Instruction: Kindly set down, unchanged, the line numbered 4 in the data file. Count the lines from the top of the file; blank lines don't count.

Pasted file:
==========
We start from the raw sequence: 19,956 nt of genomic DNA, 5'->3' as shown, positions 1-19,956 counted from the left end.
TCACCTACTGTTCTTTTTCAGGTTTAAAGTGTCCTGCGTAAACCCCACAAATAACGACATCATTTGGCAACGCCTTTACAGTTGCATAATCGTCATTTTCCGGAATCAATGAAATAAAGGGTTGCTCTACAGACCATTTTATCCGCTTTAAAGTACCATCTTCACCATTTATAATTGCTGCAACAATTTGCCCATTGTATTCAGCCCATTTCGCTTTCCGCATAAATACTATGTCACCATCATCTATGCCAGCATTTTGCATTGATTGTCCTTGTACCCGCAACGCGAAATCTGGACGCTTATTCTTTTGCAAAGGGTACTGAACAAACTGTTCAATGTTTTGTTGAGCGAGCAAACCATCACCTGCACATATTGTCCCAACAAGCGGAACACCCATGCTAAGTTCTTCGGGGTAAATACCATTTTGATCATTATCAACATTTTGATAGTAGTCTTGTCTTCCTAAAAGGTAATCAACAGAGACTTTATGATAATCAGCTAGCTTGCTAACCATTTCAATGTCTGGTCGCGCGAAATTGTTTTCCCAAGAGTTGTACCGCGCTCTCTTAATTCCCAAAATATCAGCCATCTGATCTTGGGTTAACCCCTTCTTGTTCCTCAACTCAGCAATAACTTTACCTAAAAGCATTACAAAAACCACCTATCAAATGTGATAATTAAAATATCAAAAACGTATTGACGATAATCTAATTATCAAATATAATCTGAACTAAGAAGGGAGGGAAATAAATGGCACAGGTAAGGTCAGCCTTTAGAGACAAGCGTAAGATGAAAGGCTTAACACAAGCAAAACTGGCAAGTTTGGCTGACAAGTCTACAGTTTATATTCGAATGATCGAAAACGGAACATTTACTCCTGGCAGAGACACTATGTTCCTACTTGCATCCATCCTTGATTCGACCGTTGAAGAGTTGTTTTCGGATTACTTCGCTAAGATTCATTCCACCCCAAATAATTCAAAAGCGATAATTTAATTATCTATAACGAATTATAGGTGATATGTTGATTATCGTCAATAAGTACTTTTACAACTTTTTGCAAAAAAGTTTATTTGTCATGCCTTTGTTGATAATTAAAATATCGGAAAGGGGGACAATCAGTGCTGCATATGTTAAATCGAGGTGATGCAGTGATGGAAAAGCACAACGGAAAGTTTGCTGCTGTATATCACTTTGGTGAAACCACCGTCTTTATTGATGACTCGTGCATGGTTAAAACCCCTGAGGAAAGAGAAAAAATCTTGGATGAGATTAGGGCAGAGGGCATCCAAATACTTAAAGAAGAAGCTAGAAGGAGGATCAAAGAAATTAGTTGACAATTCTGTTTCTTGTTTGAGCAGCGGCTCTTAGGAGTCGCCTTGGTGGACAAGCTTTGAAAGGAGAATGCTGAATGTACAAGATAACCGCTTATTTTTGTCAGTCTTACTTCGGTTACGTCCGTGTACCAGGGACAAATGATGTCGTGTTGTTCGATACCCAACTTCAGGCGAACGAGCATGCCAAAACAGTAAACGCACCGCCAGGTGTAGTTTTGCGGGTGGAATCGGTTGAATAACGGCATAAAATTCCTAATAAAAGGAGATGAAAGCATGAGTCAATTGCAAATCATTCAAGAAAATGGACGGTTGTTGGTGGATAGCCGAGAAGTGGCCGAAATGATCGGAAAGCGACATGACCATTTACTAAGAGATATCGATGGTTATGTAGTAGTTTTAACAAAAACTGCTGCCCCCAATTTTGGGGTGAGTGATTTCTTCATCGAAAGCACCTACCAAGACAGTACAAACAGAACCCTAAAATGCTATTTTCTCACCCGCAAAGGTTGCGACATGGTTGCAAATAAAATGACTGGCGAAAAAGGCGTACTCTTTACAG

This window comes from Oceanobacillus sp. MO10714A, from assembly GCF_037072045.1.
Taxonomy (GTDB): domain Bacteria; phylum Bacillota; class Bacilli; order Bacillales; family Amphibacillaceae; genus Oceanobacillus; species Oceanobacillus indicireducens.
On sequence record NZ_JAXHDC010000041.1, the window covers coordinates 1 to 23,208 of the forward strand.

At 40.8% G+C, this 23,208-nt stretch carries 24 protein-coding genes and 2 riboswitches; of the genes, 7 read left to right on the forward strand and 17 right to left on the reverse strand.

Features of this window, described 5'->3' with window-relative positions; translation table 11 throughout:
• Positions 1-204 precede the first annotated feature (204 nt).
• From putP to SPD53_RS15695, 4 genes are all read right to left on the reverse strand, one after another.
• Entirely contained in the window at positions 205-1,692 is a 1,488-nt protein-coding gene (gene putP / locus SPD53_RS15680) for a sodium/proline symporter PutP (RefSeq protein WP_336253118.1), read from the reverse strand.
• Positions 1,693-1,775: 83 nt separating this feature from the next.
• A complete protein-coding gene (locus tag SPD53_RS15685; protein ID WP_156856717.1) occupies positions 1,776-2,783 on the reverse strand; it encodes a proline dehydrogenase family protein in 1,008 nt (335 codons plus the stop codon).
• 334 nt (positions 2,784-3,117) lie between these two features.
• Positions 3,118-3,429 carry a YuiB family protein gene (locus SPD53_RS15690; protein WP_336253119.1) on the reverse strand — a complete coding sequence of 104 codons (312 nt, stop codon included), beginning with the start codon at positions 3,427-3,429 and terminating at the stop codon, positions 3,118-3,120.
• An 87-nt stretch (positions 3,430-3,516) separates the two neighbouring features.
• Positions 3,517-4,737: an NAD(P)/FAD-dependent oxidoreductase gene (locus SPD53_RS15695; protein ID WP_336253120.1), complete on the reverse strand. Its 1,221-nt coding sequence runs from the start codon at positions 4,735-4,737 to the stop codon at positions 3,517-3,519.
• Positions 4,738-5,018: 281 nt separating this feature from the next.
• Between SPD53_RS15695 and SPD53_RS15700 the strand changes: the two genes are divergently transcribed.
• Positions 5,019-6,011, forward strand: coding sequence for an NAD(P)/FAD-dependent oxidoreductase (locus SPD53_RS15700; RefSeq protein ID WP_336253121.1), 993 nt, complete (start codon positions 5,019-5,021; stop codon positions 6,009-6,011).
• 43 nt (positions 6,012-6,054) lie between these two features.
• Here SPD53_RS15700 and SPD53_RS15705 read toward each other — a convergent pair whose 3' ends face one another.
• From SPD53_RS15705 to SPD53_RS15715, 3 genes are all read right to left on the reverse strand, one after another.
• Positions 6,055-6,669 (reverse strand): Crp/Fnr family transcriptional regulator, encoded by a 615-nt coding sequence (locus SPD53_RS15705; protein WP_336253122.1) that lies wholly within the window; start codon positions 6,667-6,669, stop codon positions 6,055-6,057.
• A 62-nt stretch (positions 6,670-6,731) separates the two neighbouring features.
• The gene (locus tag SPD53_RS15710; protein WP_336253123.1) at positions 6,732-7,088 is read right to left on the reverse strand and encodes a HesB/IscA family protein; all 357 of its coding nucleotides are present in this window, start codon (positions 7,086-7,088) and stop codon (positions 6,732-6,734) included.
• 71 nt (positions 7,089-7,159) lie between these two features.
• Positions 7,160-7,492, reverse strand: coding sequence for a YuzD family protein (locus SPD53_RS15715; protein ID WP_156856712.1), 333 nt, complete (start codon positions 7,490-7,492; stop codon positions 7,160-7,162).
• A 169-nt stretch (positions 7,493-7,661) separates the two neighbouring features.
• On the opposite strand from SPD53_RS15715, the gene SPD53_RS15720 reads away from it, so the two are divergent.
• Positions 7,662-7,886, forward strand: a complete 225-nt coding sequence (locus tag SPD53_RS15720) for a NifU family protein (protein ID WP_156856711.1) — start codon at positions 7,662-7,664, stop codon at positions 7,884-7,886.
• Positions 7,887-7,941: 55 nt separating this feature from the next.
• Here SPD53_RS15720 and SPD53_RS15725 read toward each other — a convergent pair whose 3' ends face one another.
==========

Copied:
Taxonomy (GTDB): domain Bacteria; phylum Bacillota; class Bacilli; order Bacillales; family Amphibacillaceae; genus Oceanobacillus; species Oceanobacillus indicireducens.